NASA’s communication network is divided into two networks: the Near Space Network (NSN), which links to both Orion and SLS during prelaunch and launch for Artemis I, and the Deep Space Network (DSN), which is used for communications beyond low-Earth orbit. The two networks work together to support navigation for Orion via three-way Doppler tracking. With two ground stations on Earth in contact with Orion simultaneously — one from each network — NASA can triangulate Orion’s location relative to the ground stations.
The Artemis missions’ ultimate goal is something that has only been seen in science fiction: to establish a long-term presence on the Moon where astronauts can live, explore, and advance our scientific knowledge. But there is a lot of science to be done along the way. Some of that science will be conducted with the help of 10 tiny spacecraft. The 6U CubeSats measure just 10 x 20 x 30 cm and weigh less than 30 pounds, but they’re packed with technology … and yeast, in one instance.
International space agency partners and universities are involved with several of the secondary payloads, which will be deployed from the Orion stage adapter after NASA’s Orion spacecraft separates and is a safe distance away. To ensure the shoebox-sized spacecraft get where they’re going, some of the secondary payloads will use the Ansys Orbital Determination Tool Kit (ODTK) for navigation, including BioSentinel and LunIR.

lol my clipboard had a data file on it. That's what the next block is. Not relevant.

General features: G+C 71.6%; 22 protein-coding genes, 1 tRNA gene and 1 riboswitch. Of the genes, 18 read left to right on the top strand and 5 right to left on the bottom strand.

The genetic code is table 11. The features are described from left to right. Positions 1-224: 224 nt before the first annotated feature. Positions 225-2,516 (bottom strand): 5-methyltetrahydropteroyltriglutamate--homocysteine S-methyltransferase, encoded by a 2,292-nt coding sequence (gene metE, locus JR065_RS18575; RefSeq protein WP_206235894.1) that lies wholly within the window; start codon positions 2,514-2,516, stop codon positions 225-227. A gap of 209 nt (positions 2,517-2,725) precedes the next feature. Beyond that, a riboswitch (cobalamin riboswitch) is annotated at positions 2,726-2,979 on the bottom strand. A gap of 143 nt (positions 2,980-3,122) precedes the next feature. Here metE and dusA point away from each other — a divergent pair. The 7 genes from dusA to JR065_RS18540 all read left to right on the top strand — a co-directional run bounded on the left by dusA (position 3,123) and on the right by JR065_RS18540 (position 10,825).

BioSentinel uses single-celled yeast to study the impact of deep-space on living organisms over a long period of time. The CubeSat will fly past the Moon to a spot beyond Earth’s protective magnetic field. The BioSentinel team at NASA’s Ames Research Center will then trigger a series of experiments remotely, activating two strains of the yeast Saccharomyces cerevisiae to grow in the presence of space radiation. Samples of yeast will be activated at different time points throughout the six- to 12-month mission.
LunIR was developed by Lockheed Martin Space in Denver, Colorado. As it flies by the Moon, it will use a miniature infrared sensor to gather images and data about the lunar surface, such as material composition, thermal signatures, presence of water, and potential landing sites.
Other CubeSats will be used to map near-surface hydrogen, function as a space weather station, image the Earth’s plasmasphere, investigate an asteroid, observe the interim cryogenic propulsion stage with advanced optics, compete in NASA’s Space Derby, and even attempt to land the smallest ever (weighing just 700 grams) spacecraft on the Moon. The range of science being carried out by the CubeSats is indeed exciting, including several firsts for humankind.
However, what scientists will learn about safely sending a crew to the Moon and back from the broader mission is difficult to measure. Artemis I will fly farther away than any spacecraft built for humans has ever flown and return faster and hotter than ever before. It could lay the foundation for a space economy and for human exploration of ever-more-distant regions of our solar system — something Baron Gruithusen no doubt imagined hundreds of years ago.